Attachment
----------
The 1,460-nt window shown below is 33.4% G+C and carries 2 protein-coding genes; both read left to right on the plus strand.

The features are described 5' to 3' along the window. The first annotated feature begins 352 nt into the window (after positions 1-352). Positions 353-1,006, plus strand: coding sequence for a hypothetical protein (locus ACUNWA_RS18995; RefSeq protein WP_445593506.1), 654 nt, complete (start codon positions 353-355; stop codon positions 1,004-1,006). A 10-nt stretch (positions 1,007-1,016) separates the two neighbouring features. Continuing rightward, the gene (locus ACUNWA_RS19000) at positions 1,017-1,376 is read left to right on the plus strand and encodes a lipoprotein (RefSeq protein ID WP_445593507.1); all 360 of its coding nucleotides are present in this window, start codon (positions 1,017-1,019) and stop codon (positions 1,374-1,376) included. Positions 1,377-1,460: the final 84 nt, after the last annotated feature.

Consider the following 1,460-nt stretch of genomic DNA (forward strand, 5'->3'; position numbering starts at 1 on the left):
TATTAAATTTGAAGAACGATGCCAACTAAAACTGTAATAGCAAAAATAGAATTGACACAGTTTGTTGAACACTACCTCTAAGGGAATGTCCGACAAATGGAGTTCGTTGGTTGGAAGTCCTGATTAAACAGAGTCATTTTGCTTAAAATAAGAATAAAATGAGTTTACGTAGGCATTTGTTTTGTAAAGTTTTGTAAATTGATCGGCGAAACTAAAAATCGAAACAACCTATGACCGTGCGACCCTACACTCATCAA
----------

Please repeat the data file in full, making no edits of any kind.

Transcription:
The 1,460-nt window shown below is 33.4% G+C and carries 2 protein-coding genes; both read left to right on the plus strand.

The features are described 5' to 3' along the window. The first annotated feature begins 352 nt into the window (after positions 1-352). Positions 353-1,006, plus strand: coding sequence for a hypothetical protein (locus ACUNWA_RS18995; RefSeq protein WP_445593506.1), 654 nt, complete (start codon positions 353-355; stop codon positions 1,004-1,006). A 10-nt stretch (positions 1,007-1,016) separates the two neighbouring features. Continuing rightward, the gene (locus ACUNWA_RS19000) at positions 1,017-1,376 is read left to right on the plus strand and encodes a lipoprotein (RefSeq protein ID WP_445593507.1); all 360 of its coding nucleotides are present in this window, start codon (positions 1,017-1,019) and stop codon (positions 1,374-1,376) included. Positions 1,377-1,460: the final 84 nt, after the last annotated feature.

Consider the following 1,460-nt stretch of genomic DNA (forward strand, 5'->3'; position numbering starts at 1 on the left):
TATTAAATTTGAAGAACGATGCCAACTAAAACTGTAATAGCAAAAATAGAATTGACACAGTTTGTTGAACACTACCTCTAAGGGAATGTCCGACAAATGGAGTTCGTTGGTTGGAAGTCCTGATTAAACAGAGTCATTTTGCTTAAAATAAGAATAAAATGAGTTTACGTAGGCATTTGTTTTGTAAAGTTTTGTAAATTGATCGGCGAAACTAAAAATCGAAACAACCTATGACCGTGCGACCCTACACTCATCAA